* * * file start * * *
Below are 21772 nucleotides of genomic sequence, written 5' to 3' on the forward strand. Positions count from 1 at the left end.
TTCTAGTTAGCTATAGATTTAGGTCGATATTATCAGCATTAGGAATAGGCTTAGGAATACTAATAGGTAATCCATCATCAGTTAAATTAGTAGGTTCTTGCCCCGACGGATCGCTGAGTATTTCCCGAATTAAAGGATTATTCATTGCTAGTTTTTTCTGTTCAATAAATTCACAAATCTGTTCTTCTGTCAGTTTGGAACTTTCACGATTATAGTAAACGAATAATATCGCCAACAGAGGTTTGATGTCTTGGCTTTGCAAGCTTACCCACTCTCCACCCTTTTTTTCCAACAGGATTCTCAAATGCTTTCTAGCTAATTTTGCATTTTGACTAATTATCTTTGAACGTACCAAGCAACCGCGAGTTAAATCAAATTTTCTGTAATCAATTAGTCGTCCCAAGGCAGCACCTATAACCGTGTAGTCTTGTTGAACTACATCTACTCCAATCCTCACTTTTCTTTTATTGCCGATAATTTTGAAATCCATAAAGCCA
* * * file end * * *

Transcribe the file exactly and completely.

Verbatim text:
Below are 21772 nucleotides of genomic sequence, written 5' to 3' on the forward strand. Positions count from 1 at the left end.
TTCTAGTTAGCTATAGATTTAGGTCGATATTATCAGCATTAGGAATAGGCTTAGGAATACTAATAGGTAATCCATCATCAGTTAAATTAGTAGGTTCTTGCCCCGACGGATCGCTGAGTATTTCCCGAATTAAAGGATTATTCATTGCTAGTTTTTTCTGTTCAATAAATTCACAAATCTGTTCTTCTGTCAGTTTGGAACTTTCACGATTATAGTAAACGAATAATATCGCCAACAGAGGTTTGATGTCTTGGCTTTGCAAGCTTACCCACTCTCCACCCTTTTTTTCCAACAGGATTCTCAAATGCTTTCTAGCTAATTTTGCATTTTGACTAATTATCTTTGAACGTACCAAGCAACCGCGAGTTAAATCAAATTTTCTGTAATCAATTAGTCGTCCCAAGGCAGCACCTATAACCGTGTAGTCTTGTTGAACTACATCTACTCCAATCCTCACTTTTCTTTTATTGCCGATAATTTTGAAATCCATAAAGCCA